PORTLAND, Ore. (KOIN) — An E. coli outbreak at a Northeast Portland preschool has sickened at least 4 people, the Oregon Health Department confirmed to KOIN 6 News.
Three people have been confirmed with E. coli 0157 infections — 2 children and one adult — and another child has a confirmed infection with lab tests still underway, officials said.
One child has been hospitalized since March 2.
The Multnomah County Health Department found out about the outbreak on Wednesday is working with the leadership at Montessori of Alameda to prevent the spread of the illness.
Multnomah County Health Officer Paul Lewis said this is the “bad kind” of E coli. It spread through person-to-person contact, not just through food, although that is a common way people get infected.
“This is a nasty bacteria, it can make you very sick and it’s easily spread from person to person,” Lewis said.
Lewis said the school officials have been very cooperative in review food safety and sanitation practices.
The E. coli O157 bacteria causes diarrhea and can also produce a toxin that damages blood vessels, particularly in the kidneys.
In a statement, Dr. Paul Lewis with the Multnomah County Health Department, said “We believe at this point, risk to the general public is low as we have no reported cases outside this location in Multnomah County. We are communicating directly with parents at this school because of the serious nature of this disease.’’
In a statement to KOIN 6 News, Montessori Alameda executive director Tammy Kennedy said, in part:
“…Our school has very high expectations for health and safety and we practice a high level of sanitation. … I have been in contact with the 3 families and we look forward to them returning to school soon. … We are working with the health department and our families to stay strong and band together during this difficult time. “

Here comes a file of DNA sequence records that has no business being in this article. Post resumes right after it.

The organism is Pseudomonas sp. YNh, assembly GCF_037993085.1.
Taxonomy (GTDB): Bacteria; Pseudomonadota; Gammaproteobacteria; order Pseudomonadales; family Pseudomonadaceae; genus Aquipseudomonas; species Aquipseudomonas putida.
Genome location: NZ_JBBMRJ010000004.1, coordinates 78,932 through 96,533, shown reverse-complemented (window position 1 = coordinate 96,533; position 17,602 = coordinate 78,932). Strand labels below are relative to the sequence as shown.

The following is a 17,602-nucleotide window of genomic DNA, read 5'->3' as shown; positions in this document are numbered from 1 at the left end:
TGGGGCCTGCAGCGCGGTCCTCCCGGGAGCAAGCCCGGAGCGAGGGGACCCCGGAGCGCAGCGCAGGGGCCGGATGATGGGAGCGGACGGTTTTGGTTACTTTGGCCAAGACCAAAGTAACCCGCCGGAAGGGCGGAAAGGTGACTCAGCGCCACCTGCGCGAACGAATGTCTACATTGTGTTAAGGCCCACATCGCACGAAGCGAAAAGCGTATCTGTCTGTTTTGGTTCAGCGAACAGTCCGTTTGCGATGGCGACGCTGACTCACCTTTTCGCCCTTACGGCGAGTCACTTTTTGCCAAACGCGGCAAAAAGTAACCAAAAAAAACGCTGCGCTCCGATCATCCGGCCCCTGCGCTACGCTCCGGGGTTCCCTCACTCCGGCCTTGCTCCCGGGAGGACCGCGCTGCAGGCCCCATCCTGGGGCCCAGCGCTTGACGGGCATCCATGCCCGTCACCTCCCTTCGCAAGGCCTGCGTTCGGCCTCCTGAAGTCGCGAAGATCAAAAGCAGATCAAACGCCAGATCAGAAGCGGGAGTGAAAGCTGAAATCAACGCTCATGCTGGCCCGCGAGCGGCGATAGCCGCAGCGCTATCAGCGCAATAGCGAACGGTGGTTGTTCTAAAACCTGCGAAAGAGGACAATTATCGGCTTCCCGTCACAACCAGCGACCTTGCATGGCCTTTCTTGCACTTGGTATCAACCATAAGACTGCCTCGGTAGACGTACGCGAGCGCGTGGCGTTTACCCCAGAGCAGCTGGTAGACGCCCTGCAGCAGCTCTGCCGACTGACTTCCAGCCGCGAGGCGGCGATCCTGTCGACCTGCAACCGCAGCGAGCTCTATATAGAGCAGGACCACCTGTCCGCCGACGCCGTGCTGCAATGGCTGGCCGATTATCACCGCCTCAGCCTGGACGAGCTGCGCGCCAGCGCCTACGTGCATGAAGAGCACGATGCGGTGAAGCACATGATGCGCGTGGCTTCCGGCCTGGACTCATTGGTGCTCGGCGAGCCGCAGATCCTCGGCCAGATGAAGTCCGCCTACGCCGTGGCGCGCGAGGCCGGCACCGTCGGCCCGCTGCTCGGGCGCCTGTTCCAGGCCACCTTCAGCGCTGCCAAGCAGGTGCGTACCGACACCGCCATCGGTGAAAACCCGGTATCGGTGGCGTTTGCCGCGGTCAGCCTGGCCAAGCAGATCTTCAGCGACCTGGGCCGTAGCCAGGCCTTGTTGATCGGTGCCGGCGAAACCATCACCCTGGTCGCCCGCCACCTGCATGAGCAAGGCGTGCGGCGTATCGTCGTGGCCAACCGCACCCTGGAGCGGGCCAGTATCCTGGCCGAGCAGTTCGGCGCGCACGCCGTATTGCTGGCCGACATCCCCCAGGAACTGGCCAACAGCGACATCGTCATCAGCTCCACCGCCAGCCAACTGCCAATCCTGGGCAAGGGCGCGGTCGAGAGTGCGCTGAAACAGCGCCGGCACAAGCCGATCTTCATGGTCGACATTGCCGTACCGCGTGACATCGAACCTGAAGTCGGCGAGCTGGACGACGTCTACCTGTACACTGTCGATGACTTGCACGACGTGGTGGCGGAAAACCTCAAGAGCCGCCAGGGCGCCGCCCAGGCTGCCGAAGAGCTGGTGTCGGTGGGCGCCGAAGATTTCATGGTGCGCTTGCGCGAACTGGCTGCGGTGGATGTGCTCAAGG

Authorities said they haven’t determined what caused this particular E. coli outbreak, and they ‘re investigating the possibility of a connection to the national recall of I.M. Healthy SoyNut Butter and related products.
Lewis said one of the top questions they will ask parents of the children who have become sick is whether they served the SoyNut butter to see if that’s the source.
To date, that outbreak has been linked to 16 cases in 9 states, including 2 children siblings in Clackamas County.
Adam Bagerski’s daughter is in the same class as one of the sick kids and has some of the symptoms associated with E. coli. She went to the doctor Friday and had tests done, but they don’t know for sure yet if she was infected.
When Bagerski first heard about the students with E. coli on Monday, he wasn’t sure what to do or how it might affect his daughter.
“I wish that the administration of Montessori of Alameda could have handled the situation in a more timely manner,” Bagerski said. “From what I know, one of the children was hospitalized last Thursday, and [my daughter] didn’t go to the doctor until today. We pulled her out of school until yesterday.”
He’s concerned that his daughter staying in the daycare for several days after students had become sick may have contributed to her getting sick, or to her passing the bacteria to other children.